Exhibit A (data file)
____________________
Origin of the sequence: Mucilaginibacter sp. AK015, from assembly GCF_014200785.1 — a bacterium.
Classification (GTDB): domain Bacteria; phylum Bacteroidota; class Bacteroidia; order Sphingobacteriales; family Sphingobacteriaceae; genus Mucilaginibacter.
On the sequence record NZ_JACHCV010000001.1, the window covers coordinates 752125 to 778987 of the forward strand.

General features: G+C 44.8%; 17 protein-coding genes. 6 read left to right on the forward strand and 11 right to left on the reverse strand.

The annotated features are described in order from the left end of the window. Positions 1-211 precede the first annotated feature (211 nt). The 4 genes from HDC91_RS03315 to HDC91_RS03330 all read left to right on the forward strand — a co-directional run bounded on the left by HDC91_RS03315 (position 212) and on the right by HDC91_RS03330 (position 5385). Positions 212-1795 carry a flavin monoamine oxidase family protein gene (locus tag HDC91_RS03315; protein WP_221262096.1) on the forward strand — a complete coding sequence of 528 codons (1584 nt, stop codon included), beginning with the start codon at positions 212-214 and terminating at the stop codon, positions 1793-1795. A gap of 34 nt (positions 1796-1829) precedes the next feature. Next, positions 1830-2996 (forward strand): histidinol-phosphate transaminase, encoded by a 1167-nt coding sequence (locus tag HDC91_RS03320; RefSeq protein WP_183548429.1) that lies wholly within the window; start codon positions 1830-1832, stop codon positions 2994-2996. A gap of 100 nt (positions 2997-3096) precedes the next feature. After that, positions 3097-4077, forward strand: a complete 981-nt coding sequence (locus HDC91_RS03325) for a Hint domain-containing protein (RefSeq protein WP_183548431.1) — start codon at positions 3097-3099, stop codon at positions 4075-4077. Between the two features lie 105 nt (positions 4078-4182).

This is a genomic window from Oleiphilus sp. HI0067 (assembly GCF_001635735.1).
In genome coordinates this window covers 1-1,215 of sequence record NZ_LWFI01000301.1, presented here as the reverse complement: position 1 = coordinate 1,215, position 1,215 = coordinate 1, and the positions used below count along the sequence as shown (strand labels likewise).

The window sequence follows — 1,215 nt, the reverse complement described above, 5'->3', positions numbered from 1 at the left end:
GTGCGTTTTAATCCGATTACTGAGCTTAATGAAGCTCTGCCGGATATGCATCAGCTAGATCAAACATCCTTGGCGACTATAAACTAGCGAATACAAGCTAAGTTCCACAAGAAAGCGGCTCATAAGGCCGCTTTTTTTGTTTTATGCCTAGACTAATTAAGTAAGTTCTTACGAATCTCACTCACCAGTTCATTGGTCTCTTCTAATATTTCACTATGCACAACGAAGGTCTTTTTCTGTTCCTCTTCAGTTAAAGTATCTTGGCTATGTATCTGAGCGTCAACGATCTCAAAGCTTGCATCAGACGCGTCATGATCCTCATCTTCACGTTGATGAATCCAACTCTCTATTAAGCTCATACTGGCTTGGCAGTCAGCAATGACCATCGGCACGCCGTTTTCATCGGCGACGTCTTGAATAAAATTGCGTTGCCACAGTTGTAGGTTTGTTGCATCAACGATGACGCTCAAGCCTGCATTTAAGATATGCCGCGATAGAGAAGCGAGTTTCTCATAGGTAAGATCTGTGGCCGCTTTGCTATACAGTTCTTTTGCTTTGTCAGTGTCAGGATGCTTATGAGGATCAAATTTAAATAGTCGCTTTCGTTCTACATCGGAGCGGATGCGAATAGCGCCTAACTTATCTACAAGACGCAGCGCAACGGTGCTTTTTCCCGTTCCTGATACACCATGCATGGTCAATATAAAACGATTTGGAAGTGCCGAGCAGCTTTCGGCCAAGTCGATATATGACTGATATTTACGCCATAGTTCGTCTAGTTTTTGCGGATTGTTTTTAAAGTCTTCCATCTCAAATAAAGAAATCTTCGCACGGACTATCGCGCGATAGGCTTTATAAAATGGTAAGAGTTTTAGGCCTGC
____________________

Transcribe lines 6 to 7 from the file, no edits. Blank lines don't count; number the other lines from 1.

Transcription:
This is a genomic window from Oleiphilus sp. HI0067 (assembly GCF_001635735.1).
In genome coordinates this window covers 1-1,215 of sequence record NZ_LWFI01000301.1, presented here as the reverse complement: position 1 = coordinate 1,215, position 1,215 = coordinate 1, and the positions used below count along the sequence as shown (strand labels likewise).